Author: Roberto Simanowski
Genre: Nonfiction, technology
Intelligence services, government administrations, businesses, and a growing majority of the population are hooked on the idea that big data can reveal patterns and correlations in everyday life. Initiated by software engineers and carried out through algorithms, big data has sparked a silent revolution. But algorithmic analysis and data mining are not simply byproducts of media development or the logical consequences of computation. They are the radicalization of the Enlightenment’s quest for knowledge and progress. Data Love argues that the “cold civil war” of big data is taking place not between citizens or the citizen and government but within each one of us.
Roberto Simanowski elaborates on the changes data love have brought to the human condition while exploring the entanglements of those who—be it out of stinginess, convenience, ignorance, narcissism, or passion—contribute to the amassing of evermore data about their lives, leading to the statistical evaluation and individual profiling of their selves. Writing from a philosophical standpoint, Simanowski illustrates the social implications of technological development and retrieves the concepts, events, and cultural artifacts of past centuries to help decode the programming of our present.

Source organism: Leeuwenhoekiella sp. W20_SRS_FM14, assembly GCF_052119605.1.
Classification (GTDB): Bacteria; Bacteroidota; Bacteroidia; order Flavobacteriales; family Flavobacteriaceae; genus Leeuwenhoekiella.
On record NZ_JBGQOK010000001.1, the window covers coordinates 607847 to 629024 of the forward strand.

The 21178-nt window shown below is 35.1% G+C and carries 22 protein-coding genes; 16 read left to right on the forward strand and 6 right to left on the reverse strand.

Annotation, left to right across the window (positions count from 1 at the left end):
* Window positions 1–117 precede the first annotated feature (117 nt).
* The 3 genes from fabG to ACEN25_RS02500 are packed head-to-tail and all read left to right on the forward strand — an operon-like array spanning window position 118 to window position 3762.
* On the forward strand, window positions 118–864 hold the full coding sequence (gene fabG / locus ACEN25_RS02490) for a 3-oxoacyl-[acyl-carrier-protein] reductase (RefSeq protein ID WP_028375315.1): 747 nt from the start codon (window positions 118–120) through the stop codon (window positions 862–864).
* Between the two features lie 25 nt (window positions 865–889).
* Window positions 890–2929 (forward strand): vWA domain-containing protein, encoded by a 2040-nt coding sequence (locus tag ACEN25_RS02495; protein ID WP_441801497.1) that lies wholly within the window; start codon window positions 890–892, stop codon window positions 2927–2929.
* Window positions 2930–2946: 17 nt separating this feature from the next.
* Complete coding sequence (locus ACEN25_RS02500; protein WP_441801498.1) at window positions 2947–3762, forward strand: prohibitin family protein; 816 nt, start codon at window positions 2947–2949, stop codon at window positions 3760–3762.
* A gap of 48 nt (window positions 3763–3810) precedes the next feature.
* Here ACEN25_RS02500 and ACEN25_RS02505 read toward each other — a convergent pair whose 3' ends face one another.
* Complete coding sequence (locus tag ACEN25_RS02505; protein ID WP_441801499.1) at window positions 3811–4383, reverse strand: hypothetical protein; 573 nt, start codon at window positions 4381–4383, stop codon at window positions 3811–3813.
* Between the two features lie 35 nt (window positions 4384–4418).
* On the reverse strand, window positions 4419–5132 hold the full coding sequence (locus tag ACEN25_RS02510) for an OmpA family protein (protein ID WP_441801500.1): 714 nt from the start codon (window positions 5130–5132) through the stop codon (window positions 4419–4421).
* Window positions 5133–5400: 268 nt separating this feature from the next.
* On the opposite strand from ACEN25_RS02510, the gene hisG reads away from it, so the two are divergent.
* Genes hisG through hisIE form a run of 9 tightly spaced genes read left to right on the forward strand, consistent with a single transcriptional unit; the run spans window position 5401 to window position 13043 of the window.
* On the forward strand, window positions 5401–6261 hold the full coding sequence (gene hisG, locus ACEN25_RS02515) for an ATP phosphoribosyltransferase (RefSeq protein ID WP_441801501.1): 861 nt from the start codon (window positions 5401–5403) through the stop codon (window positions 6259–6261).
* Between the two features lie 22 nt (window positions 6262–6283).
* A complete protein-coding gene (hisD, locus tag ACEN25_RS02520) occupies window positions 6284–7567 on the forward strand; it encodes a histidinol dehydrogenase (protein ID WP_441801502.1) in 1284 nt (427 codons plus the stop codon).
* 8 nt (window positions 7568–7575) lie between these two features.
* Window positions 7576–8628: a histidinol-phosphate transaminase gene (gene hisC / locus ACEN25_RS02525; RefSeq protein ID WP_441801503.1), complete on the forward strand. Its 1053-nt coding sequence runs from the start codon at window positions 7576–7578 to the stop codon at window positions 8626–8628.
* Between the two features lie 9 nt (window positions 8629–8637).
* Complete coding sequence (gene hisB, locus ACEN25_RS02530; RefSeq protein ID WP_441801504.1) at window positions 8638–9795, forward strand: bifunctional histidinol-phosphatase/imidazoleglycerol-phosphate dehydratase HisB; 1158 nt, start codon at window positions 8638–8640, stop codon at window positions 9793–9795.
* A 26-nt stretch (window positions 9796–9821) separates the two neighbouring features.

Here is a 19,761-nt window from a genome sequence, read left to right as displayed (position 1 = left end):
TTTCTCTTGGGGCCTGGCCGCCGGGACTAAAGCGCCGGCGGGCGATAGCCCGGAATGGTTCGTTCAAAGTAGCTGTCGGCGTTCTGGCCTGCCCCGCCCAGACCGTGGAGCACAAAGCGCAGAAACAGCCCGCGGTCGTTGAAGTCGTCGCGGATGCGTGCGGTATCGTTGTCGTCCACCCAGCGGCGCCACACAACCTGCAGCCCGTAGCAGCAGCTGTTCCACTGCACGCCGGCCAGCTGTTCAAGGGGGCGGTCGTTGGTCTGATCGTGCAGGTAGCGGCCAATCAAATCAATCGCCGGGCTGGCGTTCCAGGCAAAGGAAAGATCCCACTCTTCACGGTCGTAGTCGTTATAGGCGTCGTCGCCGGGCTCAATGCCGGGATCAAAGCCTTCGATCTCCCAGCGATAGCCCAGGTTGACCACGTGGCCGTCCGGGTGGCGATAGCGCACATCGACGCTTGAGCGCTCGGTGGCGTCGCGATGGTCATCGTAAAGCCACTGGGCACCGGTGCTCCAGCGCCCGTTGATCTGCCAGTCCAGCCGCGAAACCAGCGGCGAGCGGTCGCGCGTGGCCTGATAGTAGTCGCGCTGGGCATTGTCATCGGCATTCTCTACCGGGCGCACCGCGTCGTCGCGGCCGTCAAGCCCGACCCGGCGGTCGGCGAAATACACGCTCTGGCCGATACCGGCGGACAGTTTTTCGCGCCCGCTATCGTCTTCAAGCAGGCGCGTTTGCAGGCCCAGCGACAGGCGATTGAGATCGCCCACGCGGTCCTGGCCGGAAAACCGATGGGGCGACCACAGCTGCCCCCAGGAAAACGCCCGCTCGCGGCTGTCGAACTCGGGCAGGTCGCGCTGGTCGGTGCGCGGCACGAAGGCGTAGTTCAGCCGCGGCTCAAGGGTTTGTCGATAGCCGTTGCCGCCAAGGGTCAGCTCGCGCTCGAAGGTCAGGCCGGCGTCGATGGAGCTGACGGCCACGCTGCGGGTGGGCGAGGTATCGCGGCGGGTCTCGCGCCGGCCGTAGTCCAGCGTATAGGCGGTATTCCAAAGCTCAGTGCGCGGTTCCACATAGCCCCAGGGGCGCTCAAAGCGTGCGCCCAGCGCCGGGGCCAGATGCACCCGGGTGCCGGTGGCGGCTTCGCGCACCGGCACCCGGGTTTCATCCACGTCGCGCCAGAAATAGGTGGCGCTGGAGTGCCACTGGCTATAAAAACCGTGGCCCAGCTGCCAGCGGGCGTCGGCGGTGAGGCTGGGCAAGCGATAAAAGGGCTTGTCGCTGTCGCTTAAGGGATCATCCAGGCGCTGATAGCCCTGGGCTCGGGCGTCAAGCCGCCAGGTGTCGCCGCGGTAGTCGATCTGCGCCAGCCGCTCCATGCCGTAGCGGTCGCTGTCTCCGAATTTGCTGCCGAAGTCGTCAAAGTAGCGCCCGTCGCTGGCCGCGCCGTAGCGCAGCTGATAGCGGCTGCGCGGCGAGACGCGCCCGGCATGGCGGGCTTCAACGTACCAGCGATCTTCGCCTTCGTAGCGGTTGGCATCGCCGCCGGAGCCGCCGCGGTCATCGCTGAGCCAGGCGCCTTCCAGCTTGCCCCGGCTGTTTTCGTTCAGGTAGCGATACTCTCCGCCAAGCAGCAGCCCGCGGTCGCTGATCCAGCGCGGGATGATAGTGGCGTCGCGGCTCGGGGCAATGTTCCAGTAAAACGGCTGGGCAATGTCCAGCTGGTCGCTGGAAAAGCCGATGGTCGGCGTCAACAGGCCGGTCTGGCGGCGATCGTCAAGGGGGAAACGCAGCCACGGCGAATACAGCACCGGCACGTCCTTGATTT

I received this book on Netgalley in exchange for a review.
This book is a very philosophical take on the problem of privacy during the Internet age. It gets a bit too philosophical at times, to the point where I was wondering if maybe I’m not quite qualified enough to understand it.
The book is full of predictions about the future of technology and how all the data that big tech companies have about their users is going to impact the lives of said users. There are plenty of examples like Google, Facebook and Snapchat that have users worldwide, which makes their impact huge. But the book was originally published in Germany, so the author uses quite a few German examples and sometimes seems too focused on Germany.
I agree with the author that people should be better educated on what actually happens with all the information they put online. The things you write and the pictures you post can affect your life in ways you never expected. The problem is, you can’t always predict exactly what can be used against you. Sometimes I felt like the author’s predictions bordered on paranoid, but then I would read a quote like this and be like ‘Ok, maybe he’s right’:
This became clearer most recently when Google’s former CEO Eric Schmidt publicly declared in 2009, “If you have something that you don’t want anyone to know, maybe you shouldn’t be doing it in the first place,” and threatened in 2010, “We know where you are. We know where you’ve been. We can more or less know what you’re thinking about.”
The idea that you should never do anything you don’t want other people to know about is ridiculous – but this book is a good warning about the dangers of oversharing. After all, if nobody knows about it, it can’t be used against you.